The signs are man-made specks in an ocean of nature but are harbingers of a battle to come. It is a fight between the Munduruku, who have long sanctified this river, and Brazil’s government, which plans to flood much of this land to build a $9.9 billion hydroelectric dam, the São Luiz do Tapajós. The dam is one of seven planned for this river and part of a wider strategy across the Amazon that the energy ministry says is necessary to sate the country’s growing need for power. But the Munduruku say they have a constitutional right to remain on their territory — and that the government is refusing to acknowledge it, in violation of the law. […]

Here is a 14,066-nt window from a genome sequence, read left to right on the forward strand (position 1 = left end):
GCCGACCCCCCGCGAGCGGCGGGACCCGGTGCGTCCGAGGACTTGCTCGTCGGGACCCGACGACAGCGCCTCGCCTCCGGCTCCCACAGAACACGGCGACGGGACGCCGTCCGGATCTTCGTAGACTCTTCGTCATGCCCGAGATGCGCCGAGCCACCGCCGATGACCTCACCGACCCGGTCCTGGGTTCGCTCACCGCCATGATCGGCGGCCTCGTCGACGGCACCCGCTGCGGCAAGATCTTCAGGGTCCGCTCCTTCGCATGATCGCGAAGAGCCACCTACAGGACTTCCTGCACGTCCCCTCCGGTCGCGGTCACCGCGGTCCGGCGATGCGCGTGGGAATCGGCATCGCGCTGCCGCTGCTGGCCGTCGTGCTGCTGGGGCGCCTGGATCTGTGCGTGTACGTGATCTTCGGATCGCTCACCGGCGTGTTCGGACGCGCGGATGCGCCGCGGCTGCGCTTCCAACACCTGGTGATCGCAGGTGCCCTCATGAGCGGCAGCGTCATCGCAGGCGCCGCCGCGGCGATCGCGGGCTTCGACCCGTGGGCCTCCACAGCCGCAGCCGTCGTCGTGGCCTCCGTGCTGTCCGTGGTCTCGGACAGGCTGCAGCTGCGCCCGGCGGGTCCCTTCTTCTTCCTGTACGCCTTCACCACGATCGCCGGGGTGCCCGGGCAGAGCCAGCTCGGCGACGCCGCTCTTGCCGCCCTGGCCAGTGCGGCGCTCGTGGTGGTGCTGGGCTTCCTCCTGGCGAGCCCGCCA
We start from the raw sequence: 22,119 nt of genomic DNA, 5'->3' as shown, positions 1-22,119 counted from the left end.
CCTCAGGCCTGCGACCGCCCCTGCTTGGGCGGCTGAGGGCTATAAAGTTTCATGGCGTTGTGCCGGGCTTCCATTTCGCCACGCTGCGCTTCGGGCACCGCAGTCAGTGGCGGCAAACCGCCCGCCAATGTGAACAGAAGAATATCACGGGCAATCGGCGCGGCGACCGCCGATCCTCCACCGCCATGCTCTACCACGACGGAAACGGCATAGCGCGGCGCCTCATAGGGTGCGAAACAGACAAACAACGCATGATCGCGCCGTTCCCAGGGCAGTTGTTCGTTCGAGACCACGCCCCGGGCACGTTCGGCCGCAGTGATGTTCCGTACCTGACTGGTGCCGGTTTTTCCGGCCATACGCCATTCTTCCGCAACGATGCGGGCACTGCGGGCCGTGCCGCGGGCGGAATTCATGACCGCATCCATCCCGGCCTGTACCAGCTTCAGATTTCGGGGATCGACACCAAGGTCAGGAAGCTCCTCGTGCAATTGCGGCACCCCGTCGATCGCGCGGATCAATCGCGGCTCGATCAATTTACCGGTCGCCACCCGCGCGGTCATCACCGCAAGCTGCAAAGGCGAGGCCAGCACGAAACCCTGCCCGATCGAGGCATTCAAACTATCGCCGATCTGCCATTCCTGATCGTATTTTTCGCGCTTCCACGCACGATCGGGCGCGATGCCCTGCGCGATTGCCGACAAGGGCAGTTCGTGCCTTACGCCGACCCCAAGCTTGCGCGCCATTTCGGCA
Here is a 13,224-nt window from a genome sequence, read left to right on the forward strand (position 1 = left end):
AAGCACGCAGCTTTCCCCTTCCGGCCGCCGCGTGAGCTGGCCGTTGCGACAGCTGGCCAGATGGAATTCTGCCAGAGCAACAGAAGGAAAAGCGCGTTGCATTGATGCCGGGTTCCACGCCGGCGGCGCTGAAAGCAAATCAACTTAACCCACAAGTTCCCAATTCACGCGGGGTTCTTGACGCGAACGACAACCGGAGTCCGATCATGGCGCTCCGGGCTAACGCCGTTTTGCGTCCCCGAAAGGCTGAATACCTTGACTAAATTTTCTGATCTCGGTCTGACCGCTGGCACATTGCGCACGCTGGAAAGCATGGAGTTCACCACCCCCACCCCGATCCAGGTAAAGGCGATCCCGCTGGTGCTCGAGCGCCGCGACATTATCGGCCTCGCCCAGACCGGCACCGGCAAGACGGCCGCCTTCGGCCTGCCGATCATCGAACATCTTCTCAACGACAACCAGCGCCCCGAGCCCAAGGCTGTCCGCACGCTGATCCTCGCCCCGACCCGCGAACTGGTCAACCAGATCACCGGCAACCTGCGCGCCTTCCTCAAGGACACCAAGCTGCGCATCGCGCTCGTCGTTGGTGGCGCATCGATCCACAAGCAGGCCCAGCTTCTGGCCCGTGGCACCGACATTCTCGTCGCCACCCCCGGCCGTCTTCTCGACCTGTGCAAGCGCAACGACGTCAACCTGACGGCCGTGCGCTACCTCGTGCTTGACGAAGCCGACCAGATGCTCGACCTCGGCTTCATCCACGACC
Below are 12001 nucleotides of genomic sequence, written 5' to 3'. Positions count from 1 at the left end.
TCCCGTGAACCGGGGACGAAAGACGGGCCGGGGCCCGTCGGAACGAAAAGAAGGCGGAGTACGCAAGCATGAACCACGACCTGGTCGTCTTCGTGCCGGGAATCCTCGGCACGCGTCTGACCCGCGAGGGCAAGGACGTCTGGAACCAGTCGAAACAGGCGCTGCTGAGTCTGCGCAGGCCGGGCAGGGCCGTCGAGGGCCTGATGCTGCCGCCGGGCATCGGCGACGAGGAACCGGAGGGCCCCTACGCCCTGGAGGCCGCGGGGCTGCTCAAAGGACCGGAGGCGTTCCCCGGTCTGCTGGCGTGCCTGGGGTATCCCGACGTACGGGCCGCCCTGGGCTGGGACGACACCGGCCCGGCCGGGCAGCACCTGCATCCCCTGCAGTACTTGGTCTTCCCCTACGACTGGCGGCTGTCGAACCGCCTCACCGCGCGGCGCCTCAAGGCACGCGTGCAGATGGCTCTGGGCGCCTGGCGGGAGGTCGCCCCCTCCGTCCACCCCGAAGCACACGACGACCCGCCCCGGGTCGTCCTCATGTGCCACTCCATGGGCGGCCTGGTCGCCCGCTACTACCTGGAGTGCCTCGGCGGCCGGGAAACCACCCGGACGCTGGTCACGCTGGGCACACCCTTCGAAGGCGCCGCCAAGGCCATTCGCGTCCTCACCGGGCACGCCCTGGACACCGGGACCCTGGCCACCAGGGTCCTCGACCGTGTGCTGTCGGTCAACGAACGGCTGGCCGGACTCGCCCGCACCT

“We will fight to the end,” said Juarez Saw Munduruku. “This is our struggle. … I would die defending my land so that another generation can live here.”
The Delta Flume, The World’s Largest Man Made Wave.
At 9 million litres, the machine can create waves up to 15 feet high.
The other end of the trough is a simulated gradually rising coast, which is used to test full scale flood defenses such as dams and dykes.
The Delta Flume and other machines like it was inspired by a catastrophic flood in The Netherlands in 1953 which took the lives of nearly 2000 people. From this point the Netherlands began devising more inventive ways of flood defense.